Many thanks to Jean-Luc for this splendid 5th
Sibelius’s music is folkish in origin, part of that turn of the 20th century revival of national origins, hence his nature worship. At this time many European artists were eschewing the Christianism of prior centuries and investigating the pagan, heathen origins of their regions, and of the continent, but this was all only a culmination of the Romantic movement begun by Beethoven, at least in music. Beethoven of course, like all the Germans, was idealistic and cast a long glance back to the Greeks, but it was this disruption of Christianity’s universalist stranglehold on the mind that began the liberation which made possible the much later nativist spirits like Sibelius. One can see this clearly in Brahms, Grieg, Wagner, Hugo Wolf, and even traces of it in modernists like Stravinsky and Bartok. The Jew Adorno for one particularly despised Sibelius, and that makes sense given the anti-native, universal nature of Judaism. This religious abstractionism of Judaism, written large in Christianity, won out in the modernist moment, for political reasons, and Sibelius dropped out all together.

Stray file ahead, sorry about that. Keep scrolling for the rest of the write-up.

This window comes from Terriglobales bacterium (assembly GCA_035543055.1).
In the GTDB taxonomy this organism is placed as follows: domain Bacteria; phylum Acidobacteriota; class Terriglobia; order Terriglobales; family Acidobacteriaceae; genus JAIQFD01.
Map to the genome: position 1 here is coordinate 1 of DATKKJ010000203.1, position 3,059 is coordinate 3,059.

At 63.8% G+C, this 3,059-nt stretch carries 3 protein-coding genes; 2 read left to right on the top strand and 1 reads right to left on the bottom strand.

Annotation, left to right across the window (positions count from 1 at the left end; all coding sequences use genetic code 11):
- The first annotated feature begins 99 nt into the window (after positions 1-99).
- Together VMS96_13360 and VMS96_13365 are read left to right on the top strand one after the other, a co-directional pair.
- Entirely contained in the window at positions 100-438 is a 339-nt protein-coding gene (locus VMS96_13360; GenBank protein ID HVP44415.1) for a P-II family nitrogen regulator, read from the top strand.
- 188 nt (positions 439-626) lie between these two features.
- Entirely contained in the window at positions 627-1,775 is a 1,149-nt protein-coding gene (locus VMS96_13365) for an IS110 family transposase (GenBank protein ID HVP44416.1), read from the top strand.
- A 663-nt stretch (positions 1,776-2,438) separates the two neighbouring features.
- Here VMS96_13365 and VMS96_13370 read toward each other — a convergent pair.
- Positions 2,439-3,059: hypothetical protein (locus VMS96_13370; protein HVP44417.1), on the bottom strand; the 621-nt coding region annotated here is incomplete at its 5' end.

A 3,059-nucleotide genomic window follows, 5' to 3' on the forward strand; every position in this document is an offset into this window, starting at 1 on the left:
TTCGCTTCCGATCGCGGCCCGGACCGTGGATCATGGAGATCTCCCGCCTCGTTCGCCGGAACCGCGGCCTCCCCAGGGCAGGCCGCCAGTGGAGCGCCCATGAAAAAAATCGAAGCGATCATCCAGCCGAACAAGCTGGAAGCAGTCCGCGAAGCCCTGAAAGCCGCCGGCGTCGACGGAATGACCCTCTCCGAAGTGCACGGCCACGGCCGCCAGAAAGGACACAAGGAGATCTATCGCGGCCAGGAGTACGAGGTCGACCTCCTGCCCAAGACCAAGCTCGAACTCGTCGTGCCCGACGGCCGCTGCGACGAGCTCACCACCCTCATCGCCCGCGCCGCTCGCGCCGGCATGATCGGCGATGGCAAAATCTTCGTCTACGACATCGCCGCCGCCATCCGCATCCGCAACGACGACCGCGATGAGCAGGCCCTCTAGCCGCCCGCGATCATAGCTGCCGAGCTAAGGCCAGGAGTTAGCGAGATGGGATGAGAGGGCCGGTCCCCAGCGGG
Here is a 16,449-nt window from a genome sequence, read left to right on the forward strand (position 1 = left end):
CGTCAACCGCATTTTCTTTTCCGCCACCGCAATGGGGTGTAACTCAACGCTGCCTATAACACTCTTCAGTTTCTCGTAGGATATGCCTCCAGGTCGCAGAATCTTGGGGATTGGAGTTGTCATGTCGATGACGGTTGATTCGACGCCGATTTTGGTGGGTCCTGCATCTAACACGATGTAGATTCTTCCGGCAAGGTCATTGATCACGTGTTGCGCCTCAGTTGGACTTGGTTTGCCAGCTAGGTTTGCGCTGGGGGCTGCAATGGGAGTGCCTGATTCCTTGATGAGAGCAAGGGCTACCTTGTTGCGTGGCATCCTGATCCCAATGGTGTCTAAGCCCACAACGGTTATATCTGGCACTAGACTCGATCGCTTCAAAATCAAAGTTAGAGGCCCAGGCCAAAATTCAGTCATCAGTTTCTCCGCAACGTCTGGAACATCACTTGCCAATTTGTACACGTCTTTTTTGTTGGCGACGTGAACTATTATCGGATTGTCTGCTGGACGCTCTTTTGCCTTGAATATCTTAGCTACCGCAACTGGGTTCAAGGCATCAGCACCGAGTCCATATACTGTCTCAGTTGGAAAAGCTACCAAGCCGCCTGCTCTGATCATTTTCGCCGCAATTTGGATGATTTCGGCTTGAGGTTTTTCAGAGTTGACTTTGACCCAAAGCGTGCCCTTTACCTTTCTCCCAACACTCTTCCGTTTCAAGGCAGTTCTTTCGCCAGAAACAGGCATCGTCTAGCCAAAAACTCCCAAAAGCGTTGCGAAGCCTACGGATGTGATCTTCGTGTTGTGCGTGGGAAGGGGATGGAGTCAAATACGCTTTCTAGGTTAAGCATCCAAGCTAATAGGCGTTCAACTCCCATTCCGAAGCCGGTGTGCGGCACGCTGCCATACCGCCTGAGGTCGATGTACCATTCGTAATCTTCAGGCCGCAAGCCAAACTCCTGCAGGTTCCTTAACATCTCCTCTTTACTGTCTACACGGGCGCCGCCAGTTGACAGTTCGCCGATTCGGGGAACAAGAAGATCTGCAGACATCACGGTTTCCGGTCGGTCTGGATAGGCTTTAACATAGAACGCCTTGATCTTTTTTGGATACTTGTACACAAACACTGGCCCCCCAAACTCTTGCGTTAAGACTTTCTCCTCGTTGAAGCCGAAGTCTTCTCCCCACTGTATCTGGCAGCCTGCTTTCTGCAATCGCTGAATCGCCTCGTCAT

Composer: Jean Sibelius
Orchestra: Berlin Philharmonic Orchestra
Conductor: Herbert von Karajan
Number of Discs: 1
DR-Analysis: DR 13
Size: 1.89 GB
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